• Brandon Rush was the best player on the floor tonight. Rush simply made the offensive plays he needed to make. The aggressiveness on his part to not only hit his shots, but to work inside for easy layups (certainly no gimme for Rush in his career) led him to a season high 20 points on 15 attempts. He also added in 7 points and 4 assists, and was perhaps the leader defensively tonight, taking everything from James and Wade. Jim O’Brien called it his best game ever, and it’s hard to really argue with the results.
  • Solomon Jones tied his career high with 10 rebounds, dually notable as he came into the game with only 9 rebounds on the entire year. Games like this won’t come along often for Solo, but he was a great catalyst in Roy’s absence tonight. He fought for loose balls, and held onto loose balls. With Jeff Foster in street clothes, Solo put on a nice Foster-esque performance.
  • T.J. Ford also had a tremendous night. All thirteen of his points came in six minutes between the end of the first quarter and the first half of the second quarter, but he was invaluable in pushing the lead to a point where the Heat would not be able to overcome. He also assisted on two of the game’s biggest three pointers, and involved himself on the floor tonight.
  • Danny Granger had a slow night. His shot again struggled to fall, but he stepped up elsewhere. He posted his first double-double of the season, and like with the rest of the team, showed a delightful resiliency on the defensive end. And in case the game was ever in doubt as time wound down, it was Danny Granger who sunk a couple of daggers into the Miami Heat, scoring Indiana’s final eight points to put the night on ice. In fact, Granger’s first dagger was met with resistance by a follow up James free throw, but Granger went right back down and hit another triple to make it a sure thing.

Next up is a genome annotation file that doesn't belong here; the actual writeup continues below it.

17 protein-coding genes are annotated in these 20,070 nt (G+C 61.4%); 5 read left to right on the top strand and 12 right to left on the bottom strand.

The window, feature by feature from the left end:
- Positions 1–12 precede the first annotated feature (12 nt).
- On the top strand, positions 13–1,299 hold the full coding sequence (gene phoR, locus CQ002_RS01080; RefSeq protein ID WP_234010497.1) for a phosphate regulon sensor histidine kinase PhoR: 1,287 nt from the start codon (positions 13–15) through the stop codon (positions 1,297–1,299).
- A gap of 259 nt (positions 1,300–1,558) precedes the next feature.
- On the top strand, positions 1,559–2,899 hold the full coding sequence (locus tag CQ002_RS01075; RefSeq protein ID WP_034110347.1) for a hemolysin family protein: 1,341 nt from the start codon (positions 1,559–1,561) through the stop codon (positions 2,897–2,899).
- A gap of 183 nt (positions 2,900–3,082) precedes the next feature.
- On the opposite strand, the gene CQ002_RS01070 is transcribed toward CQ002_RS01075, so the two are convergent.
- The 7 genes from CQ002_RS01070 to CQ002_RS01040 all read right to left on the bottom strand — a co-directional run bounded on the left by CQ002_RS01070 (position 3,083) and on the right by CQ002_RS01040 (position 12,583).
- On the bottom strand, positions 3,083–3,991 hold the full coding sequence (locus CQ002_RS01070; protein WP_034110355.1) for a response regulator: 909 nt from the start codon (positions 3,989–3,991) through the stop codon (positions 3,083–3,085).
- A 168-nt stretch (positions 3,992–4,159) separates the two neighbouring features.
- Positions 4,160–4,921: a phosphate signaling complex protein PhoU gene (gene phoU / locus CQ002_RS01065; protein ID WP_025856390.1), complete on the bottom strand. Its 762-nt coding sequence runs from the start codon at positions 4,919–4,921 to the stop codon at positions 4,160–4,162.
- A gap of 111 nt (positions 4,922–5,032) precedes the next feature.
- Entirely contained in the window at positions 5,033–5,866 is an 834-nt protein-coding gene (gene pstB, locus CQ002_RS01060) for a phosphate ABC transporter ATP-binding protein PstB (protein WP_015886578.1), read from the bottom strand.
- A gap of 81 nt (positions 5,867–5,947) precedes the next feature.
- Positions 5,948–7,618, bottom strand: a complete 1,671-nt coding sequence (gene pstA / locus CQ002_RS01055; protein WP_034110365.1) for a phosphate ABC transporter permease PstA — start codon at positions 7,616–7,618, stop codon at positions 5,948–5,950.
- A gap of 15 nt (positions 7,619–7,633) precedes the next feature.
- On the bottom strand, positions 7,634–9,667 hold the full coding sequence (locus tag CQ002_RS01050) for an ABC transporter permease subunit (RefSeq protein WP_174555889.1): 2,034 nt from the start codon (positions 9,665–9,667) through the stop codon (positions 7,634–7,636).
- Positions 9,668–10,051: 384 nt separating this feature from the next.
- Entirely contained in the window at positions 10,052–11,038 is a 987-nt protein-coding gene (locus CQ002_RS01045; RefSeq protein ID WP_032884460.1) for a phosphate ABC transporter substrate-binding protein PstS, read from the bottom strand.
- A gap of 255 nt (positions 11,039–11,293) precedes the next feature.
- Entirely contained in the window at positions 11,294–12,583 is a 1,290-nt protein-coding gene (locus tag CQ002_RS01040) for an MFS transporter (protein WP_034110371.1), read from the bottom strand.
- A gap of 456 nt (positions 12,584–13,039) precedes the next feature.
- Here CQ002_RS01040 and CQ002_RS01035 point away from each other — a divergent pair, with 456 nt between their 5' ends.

• Some negative news amidst a great victory had Darren Collison seeming to tweak his ankle injury. More will surely come from that, hopefully all good, but Roy Hibbert was limited as well with foul trouble. That makes two straight games Roy has been seeing extensive bench time due to personal fouls. It would be nice if that were an anomaly, and not the start of opposing offenses looking to get the big fella out of games quickly and often.
  • In a game where the two leading scorers for Indiana had just 21 points until Granger’s final eight, the Pacers controlled this game. I had thought in order to even remain competitive, Granger and Hibbert would need productive nights. But Indiana’s bench made up all of the difference, outscoring Miami’s bench to the tune of 40-4.
  • The Pacers were only 8-23 from deep and only shot 41%, but much like the Orlando game, the Pacers managed to stay not only competitive, but pull out a win while not lighting it up offensively. As the young team seems to be learning, offense comes and goes, but defense is constant.
  • While James and Bosh both reached 20 points, Dwyane Wade had the toughest night of anyone on the floor, finishing with just three points in 38 minutes on 1-13 shooting. Frustration boiled over for Wade in this one, helping to lead the Pacers to a nice win.

While this win is indeed a nice one, there’s little time to enjoy it. The Pacers are back in action in less than 24 hours, as they host the Cleveland Cavaliers. So much of this season seems to be etched in measuring stick games, but for the Pacers, who beat the Cavaliers by 14 in Cleveland, this will be a great chance to follow up a solid win with another. Indiana has done well in responding to losses, but haven’t had the same luck in giving encore performances